My Cabinet's job is still to make the decisions which will bring the Budget back to surplus in 2012-13.

In a growing economy, we pay as we go.

In addition to the Budget challenge there is a wider economic challenge as well: building and managing economic capacity.

This is because we don't only need to be able to pay for the new things we now need – we quite literally need to be able to make the new things we now need as well.

The floods have not washed away piles of hundred dollar notes. They've put holes in roads, buckled rail, broken up sections of ports, wrecked factory equipment, washed away fencing on farms.

So we're not just going to need money, we're going to need concrete and rubber and steel – and more importantly, we're going to need carpenters and bricklayers and road gangs.

And while the advantage of a strong economy is felt when we come to fund the rebuilding, the challenge of a strong economy is felt when we look for the capacity: delivering the actual rebuilding itself.

There is unprecedented demand in many parts of Australia for skilled labour.

Unemployment is already low and participation is already rising.

And that's before we add one extra tradie or truck driver to rebuild after the floods.

There is unprecedented pressure on Australia's infrastructure as well.

More infrastructure is already needed to nurture the mining boom and support economic growth, so the Government is investing in long lived economic assets and infrastructure like high speed broadband, ports, roads and rail.

Now we have thousands of kilometres of roads and rail to rebuild as well.

Simply spending to rebuild without addressing the balance between supply and demand in the economy as a whole is not an option.

That would only drive up the cost of skilled labour and the cost of building materials and other economic inputs, reduce value for money in the rebuilding itself, rob our mining industry and other economic sectors of the skills and material they need, and ultimately spill over into higher inflation and interest rates.

To make up for the demand we are putting into the economy with our rebuilding efforts the Government must take some demand out of the economy at the same time.

So sound Budget principles say we should pay as we go – and sound economic principles say we should not add to capacity pressures.

And we must drive reforms for the future as well.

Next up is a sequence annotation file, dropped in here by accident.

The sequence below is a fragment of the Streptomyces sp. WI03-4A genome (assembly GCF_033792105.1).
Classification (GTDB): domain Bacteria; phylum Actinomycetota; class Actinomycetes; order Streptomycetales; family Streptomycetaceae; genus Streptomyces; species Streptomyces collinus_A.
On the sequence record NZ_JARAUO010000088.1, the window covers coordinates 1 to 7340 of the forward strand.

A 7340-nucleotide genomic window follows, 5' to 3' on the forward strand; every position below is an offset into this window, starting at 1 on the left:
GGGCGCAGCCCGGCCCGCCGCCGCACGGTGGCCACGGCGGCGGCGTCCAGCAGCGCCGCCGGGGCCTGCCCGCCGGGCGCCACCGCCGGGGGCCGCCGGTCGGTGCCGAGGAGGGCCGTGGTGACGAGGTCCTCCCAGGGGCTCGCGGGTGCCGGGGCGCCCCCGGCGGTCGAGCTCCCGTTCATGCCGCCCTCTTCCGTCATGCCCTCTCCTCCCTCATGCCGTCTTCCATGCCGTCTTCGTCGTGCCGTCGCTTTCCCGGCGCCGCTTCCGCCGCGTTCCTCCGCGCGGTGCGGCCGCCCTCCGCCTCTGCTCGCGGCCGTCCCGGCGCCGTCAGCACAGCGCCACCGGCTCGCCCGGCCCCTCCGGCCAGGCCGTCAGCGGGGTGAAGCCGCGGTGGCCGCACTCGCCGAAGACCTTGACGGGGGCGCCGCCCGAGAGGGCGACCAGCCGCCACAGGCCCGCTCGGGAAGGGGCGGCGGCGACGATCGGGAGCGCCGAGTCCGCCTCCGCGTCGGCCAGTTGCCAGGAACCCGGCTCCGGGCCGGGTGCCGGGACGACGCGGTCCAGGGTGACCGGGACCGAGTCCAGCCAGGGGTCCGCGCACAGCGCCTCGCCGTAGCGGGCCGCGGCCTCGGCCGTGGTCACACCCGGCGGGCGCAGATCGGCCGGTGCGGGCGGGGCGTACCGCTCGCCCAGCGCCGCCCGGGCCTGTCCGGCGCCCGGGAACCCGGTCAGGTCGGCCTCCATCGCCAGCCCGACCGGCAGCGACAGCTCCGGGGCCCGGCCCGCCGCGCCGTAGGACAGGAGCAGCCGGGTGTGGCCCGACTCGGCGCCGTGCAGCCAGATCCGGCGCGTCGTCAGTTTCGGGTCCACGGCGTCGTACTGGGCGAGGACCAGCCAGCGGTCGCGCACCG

I know Australians expect that while we rebuild after the floods, the Government will not lose sight of our long-term reform agenda.

Australians expect their governments to do more than one thing a time.

So 2011 remains a year when I will be delivering the national broadband network, creating more opportunity through education reforms and improving health care as well as a year when I will make long-term decisions on workforce participation and a carbon price.

That is my job and that is what I will do.


Here's how I'll begin.

I will make an immediate upfront payment to Queensland of $2 billion.

With this money rebuilding can start in more than 60 flood-affected communities across Queensland.

The payment will be made in the current financial year, as soon as financial controls and arrangements are finalised.

I'm acutely conscious of the desire of the Queensland Government to use their powers to cut through red tape and deliver rebuilding as fast as they can. I want to ensure that nothing in the funding arrangements holds them back.

I want this money to be available immediately. In my meetings with Premier Bligh and with Major General Mick Slater they've stressed that no town should be closed for a day longer than is necessary because of a lack of funds ready to be spent. And from my discussions with local community leaders and small and medium business owners, they want funds to flow as soon as possible so economic life can return to the main streets of regional towns.

A National Partnership Agreement with Queensland will establish the conditions of the funding. I expect this to be a simple, transparent and generous set of guidelines which ensure public money is spent in the right ways and at the right time.

Queensland will get what it needs.

The money will be managed by the Queensland Reconstruction Authority, which will scope and coordinate the total statewide rebuilding program and develop a statewide reconstruction plan. This will take into account unique local problems and opportunities in each flood affected community.

Payments to other states will be made through the Natural Disaster Relief and Recovery Arrangements in the usual way. We are working closely with the responsible State Governments to ensure all this assistance is delivered when and where it is needed.

The Australian Government's total commitment – which our best estimates suggest will reach $5.6 billion – is absolutely vital to the rebuilding of our country and our recovery from the floods.


We will meet the cost.

Rebuilding after the floods in an economy with growing capacity constraints for the present while delivering reforms and making decisions is a big job and there'll inevitably be setbacks.

But as a nation we are up to the challenge and we are up to managing the economic strains.

So we can do just that, I have made a set of decisions on funding and managing economic demand.

I announce today a $5.6 billion funding and skilling package for flood rebuilding.